Bipolar Disorder Treatments and Drugs

Bipolar Disorder Treatment Options

The good news is that treatment for Bipolar Disorder helps many people-even those with the most severe forms of bipolar disorder, to gain better control of their mood swings and other bipolar symptoms. A typical, effective, plan for treatment includes a combination of psychotherapy (also called “talk therapy”), and some type of medication.

No Quick Fixes

Bipolar disorder is a lifelong illness. Unfortunately, episodes of depression and mania often return over time. However, typically, many people with bipolar disorder are free of mood changes between episodes. Some people may have lingering symptoms. In the long-term, most people with bipolar disorder need continuous treatment to help to control any symptoms that arise.


Use of Medications for Bipolar Disorder

Bipolar Disorder Treatments and Drugs

Different types of medications are available that can help control symptoms of bipolar disorder. Oftentimes, those with Bipolar Disorder may need to try several different medications before finding ones that work best for them.

Medications generally used to treat bipolar disorder include:
  • Mood stabilizers
  • Atypical antipsychotics
  • Antidepressants


Those taking these medications should:

Make sure they take the time to talk with their pharmacist or doctor so they can understand the benefits and risks of the medication.

Do not suddenly stop taking a medication without first  talking to your doctor, because doing so may lead to “rebound” or worsening of the symptoms of bipolar disorder, and other uncomfortable or potentially dangerous withdrawal effects.

Immediately report any side effects or concerns to their doctor. The doctor may want to try a different medication, or adjust the dosage of the medication.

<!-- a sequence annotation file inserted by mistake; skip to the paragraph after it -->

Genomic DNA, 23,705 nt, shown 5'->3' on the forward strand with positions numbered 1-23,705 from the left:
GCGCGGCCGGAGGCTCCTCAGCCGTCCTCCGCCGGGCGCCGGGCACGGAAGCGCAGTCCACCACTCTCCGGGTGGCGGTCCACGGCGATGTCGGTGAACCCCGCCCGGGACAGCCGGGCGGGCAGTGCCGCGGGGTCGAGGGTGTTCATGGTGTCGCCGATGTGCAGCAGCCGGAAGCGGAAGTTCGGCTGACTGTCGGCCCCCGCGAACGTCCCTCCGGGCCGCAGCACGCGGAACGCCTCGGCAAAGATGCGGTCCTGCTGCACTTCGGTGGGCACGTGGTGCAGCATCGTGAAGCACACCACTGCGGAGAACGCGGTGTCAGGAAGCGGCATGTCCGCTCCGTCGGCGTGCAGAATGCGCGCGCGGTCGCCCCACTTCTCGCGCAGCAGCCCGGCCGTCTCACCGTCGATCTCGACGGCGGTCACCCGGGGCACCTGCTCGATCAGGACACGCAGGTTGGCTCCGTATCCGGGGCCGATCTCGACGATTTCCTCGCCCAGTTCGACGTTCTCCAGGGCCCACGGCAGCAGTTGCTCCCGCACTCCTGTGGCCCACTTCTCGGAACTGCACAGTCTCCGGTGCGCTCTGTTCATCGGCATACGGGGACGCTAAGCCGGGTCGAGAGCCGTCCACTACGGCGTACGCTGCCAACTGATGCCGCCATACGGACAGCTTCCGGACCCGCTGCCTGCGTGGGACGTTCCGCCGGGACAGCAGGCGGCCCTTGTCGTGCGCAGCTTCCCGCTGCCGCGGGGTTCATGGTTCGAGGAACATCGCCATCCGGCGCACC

When done in combination with medication, psychotherapy (also known as “talk therapy”) can be an effective treatment for Bipolar Disorder. A professional therapist trained in helping people with Bipolar Disorder can offer support, education, and guidance to people with Bipolar Disorder and their families. Some psychotherapy treatments used to treat bipolar disorder include:

  • Cognitive behavioral therapy (CBT)
  • Family-focused therapy
  • Interpersonal and social rhythm therapy
  • Psychoeducation

Other Treatment Options

Electroconvulsive Therapy (ECT)

This form of treatment has been proven to provide relief for people with severe bipolar disorder who have not been able to recover with other treatments. Sometimes ECT is used for bipolar symptoms when other medical conditions, including pregnancy, make taking medications too risky. Some short-term side effects can be seen with ECT such as confusion, disorientation, and memory loss. We recommend you discuss with your doctor the possible benefits and risks of using ECT.


Sleep Medications

Those with bipolar disorder who have trouble sleeping typically find that treatment is helpful. And in the case where sleeplessness does not improve, your medical provider may suggest a change in medications. If the problem continues, the doctor may prescribe sedatives or other sleep medications.



We do not recommend the use of supplements as there is not enough research done on natural or herbal supplements and their effect on bipolar disorder.

If you are taking any supplements we recommend that you let your primary care doctor or psychiatrist know about these and any over-the-counter medications because certain supplements taken together with medications may cause drug interactions that can be dangerous.


Getting Help For Bipolar Disorder

Your primary care physician or family doctor is the best resource to start so that any medical issues which may be impacting you can be ruled out.

They will typically refer you to a mental health practitioner. Ideally, if you suspect you have symptoms of Bipolar Disorder-you should request any provider you see has this specialization. In addition, to exploring medications through a psychiatrist, as mentioned above, some form of talk therapy have been shown to be helpful through the treatment process.

If you, or a loved one is in crisis- call the toll-free National Suicide Prevention Lifeline at 1-800-273-TALK (8255), available 24 hours a day, 7 days a week. The service is available to anyone and all calls are confidential.

If you would like to make an appointment to see our Integrative Psychiatrist for Bipolar Disorder and learn more about Bipolar Disorder Treatments and Drugs, call us at 713.426.3100.